Martin Gurdon’s broodies
With Dot, Dash and Priscilla incubating bedding and the occasional egg, it is only a matter of time before Commer succumbs
There is a sense of frustration in the garden, which has been growing and getting worse as the weeks have gone by. The end products have been fewer eggs and more irritability. This is because some of our seven hens have gone broody.
Dot the bantam started the trend about two months ago. She had missed a couple of meals and I found her in the nest box, hunkered down, bum in the air and clamped to a clutch of eggs.
Removing this bundle of fury and planting her near the drinker and food bowl didn’t go down well. Dot stuck out her neck feathers, screamed and attacked my hand, only to eat and drink with enthusiasm once I’d let go of her.
When the bird returned to her gloomy nest box vigil she was undeterred by the fact that I had removed the eggs she had been heating up, presumably confident that Dot and Dash would soon lay some replacements.
So it proved, which has meant a war of attrition at mealtimes involving twice daily chicken and egg removal. After about four weeks, during which Dot showed no signs of waning enthusiasm for parenthood, I opened the henhouse trap door to find that only Wonky the cockerel and Commer the bantam could be bothered to emerge.
I opened a nest box to find Dot puffed up and spread out like a psychotic, feathered granary loaf. Squeezed in next to her, and equally broody, was Dash.
This resulted in double the mealtime angst as two birds had to be yanked from their nests (Dash soon having commandeered the other nest box).
At the moment we don’t want the hassle and potential heartbreak of chicks (think avian child mortality and unwanted cockerels), but my attempts at discouraging Dot and Dash from brooding have proved entirely fruitless and with only Commer in lay, most of the time they have nothing to sit on egg-wise.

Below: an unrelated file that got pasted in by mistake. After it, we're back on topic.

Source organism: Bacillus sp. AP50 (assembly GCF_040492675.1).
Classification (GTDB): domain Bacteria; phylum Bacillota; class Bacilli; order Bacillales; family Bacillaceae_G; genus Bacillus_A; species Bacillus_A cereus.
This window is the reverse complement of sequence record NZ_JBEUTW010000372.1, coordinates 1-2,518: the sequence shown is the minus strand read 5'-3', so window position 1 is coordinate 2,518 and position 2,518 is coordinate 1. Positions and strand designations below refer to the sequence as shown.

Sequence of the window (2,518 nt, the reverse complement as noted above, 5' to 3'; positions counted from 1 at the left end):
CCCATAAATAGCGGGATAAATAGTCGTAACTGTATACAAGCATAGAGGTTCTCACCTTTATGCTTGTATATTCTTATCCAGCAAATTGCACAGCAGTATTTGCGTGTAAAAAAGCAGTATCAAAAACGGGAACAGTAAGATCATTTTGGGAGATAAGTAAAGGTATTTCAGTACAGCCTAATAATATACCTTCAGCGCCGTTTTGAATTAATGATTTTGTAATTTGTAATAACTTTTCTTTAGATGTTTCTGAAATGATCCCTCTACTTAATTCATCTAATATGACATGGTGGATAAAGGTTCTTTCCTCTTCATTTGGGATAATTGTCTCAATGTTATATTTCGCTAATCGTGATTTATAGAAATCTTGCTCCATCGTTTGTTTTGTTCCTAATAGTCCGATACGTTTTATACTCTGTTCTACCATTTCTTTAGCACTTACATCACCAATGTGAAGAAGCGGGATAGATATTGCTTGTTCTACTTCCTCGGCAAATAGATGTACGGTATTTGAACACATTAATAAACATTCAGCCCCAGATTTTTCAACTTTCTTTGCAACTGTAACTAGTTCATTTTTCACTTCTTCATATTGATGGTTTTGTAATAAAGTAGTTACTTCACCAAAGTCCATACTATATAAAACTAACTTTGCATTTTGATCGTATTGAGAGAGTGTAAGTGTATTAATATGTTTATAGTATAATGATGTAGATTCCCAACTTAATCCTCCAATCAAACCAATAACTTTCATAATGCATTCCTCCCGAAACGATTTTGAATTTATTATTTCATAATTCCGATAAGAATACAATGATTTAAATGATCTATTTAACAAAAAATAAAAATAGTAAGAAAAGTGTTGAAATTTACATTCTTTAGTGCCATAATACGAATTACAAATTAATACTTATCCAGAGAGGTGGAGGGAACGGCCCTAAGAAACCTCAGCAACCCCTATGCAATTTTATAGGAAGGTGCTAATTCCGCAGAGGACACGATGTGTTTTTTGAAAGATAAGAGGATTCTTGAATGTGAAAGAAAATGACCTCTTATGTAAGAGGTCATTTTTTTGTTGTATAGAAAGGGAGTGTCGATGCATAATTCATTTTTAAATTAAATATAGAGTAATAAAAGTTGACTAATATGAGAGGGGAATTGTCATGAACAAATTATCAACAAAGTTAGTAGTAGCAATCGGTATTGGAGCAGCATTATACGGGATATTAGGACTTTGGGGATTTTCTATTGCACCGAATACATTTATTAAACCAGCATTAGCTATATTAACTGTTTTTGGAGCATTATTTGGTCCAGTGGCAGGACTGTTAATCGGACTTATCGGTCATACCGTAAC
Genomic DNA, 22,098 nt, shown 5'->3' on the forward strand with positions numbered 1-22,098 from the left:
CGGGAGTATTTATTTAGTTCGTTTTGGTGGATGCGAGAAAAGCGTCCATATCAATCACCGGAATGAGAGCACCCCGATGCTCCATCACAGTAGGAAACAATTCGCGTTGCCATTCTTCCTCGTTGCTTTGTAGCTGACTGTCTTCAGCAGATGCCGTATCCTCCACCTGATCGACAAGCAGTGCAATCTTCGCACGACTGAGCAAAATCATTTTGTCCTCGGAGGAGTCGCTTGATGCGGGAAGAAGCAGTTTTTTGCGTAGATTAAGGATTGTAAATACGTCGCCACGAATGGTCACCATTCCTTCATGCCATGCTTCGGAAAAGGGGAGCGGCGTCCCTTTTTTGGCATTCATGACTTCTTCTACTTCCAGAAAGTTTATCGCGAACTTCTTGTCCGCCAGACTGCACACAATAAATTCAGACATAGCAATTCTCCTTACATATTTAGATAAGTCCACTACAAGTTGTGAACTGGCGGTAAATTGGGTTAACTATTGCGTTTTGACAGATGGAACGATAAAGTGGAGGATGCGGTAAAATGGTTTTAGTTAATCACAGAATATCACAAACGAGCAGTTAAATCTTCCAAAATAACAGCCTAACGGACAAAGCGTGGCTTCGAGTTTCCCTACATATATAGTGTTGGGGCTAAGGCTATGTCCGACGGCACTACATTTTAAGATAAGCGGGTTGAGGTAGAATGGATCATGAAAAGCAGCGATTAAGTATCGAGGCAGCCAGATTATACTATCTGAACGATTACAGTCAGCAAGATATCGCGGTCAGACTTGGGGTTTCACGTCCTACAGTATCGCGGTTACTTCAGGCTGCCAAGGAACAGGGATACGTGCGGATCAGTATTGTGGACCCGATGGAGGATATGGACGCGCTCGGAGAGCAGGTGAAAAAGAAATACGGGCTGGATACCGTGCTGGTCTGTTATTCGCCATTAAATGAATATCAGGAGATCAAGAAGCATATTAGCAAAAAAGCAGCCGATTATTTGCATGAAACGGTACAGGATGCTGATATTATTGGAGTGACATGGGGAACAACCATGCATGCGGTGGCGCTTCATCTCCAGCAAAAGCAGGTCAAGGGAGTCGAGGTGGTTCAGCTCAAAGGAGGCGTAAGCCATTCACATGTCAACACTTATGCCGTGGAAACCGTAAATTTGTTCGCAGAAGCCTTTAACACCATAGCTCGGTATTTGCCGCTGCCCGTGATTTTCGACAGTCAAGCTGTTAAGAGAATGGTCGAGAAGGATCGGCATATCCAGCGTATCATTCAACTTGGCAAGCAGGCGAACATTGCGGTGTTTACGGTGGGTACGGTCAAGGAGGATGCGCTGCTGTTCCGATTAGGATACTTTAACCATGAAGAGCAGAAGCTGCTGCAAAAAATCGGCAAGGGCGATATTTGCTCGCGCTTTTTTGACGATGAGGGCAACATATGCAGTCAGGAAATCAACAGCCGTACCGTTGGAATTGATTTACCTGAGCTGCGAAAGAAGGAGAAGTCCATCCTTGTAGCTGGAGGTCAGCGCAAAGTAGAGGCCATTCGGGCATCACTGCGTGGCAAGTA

Their absence has not improved Wonky the cockerel’s temper. When they are in his orbit both are more resistant than usual to his advances and when removed from their nests and plonked on the grass they scream when he goes anywhere near them. Wonky hasn’t taken rejection well, and he has started pecking them in a peevish way. When he isn’t doing that, Dot has a habit of savaging Dash and both will take a pop at Commer if the mood takes them. So the atmosphere in the henhouse is tense to say the least.
Eight weeks into this nonsense and neither bird shows any sign of losing interest in brooding, enjoying the summer and quitting their nests, and perhaps our other birds have noticed and been inspired by their behavior, because in the last few days Priscilla, our ageing, stately Brahma hen, has gone down the same hormonal route and has withdrawn into the corner of her henhouse to cook her bedding and the very occasional egg.
As of this morning, Commer was exhibiting similar inclinations. Oh dear. To win a copy of Martin’s book, Hen & The Art of Chicken Maintenance, turn to page 13.
Dash (on the left)
Dash is broody
Dot is broody
Priscilla is broody